Author Topic: The Criminalization of Black Girls in Schools  (Read 545 times)

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The Criminalization of Black Girls in Schools
« on: October 13, 2015, 04:47:33 pm »
Pushout
The Criminalization of Black Girls in Schools
Monique W. Morris
A groundbreaking look at the lives of African American girls by the Ebony.com columnist whose previous book was featured on MSNBC, the Brian Lehrer Show, and in Essence magazine

“Monique Morris is a fearless and brilliant intellectual. Her groundbreaking work illuminates the pernicious challenges at the intersection of race and gender for African American girls in our education and criminal justice systems, and speaks directly and powerfully into the current moment.” —Sherrilyn Ifill, president of the NAACP Legal Defense and Educational Fund and author of On the Courthouse Lawn

On the day fifteen-year-old Diamond from the Bay Area stopped going to school, she was expelled for lashing out at peers who constantly harassed and teased her for something everyone on the staff had missed: she was being trafficked for sex. After months on the run, she was arrested and sent to a detention center for violating a court order to attend school.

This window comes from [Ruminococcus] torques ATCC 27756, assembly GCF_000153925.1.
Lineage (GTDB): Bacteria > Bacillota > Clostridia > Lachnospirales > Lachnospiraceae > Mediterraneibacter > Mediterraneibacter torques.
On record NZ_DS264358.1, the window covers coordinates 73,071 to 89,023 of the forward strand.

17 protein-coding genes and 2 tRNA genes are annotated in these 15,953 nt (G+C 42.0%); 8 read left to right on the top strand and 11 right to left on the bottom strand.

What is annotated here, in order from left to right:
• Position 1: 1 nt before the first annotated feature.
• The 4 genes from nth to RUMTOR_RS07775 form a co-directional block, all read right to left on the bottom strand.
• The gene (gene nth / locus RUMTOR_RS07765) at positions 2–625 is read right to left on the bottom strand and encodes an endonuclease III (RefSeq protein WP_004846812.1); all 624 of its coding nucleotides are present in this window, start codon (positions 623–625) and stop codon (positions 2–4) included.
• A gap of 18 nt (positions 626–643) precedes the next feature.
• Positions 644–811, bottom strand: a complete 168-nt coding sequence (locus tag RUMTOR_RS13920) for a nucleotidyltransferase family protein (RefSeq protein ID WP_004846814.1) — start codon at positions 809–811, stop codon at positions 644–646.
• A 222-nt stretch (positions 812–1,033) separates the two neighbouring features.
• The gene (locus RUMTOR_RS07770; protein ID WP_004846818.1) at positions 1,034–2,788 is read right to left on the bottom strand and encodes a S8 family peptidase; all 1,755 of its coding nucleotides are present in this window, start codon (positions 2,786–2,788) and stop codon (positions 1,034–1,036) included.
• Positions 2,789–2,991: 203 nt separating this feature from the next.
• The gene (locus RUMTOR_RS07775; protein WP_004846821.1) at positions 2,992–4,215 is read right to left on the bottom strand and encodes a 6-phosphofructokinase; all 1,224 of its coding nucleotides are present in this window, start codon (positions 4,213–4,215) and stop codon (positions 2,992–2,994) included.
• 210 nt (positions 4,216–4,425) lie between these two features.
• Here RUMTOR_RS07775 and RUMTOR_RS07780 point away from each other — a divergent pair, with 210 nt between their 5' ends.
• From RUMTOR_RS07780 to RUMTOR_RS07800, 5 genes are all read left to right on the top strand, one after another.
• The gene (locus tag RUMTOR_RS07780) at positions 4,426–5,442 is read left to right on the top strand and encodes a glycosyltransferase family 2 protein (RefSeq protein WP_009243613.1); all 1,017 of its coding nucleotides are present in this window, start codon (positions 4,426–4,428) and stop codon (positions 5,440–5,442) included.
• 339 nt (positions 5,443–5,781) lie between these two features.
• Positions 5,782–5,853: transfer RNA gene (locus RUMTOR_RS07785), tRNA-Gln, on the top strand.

Black girls represent 17 percent of female students but almost half of all girls with a school-related arrest. The first trade book to tell these untold stories, Pushout exposes a world of confined potential and supports the growing movement to address the policies, practices, and cultural illiteracy that push countless students out of school and into unhealthy, unstable, and often unsafe futures.

For four years Monique W. Morris, the author of Black Stats, chronicled the experiences of black girls across the country whose intricate lives are misunderstood, highly judged—by teachers, administrators, and the justice system—and degraded by the very institutions charged with helping them flourish. Morris also shows how, despite obstacles, stigmas, stereotypes, and despair, black girls still find ways to breathe remarkable dignity into their lives in classrooms, juvenile facilities, and beyond.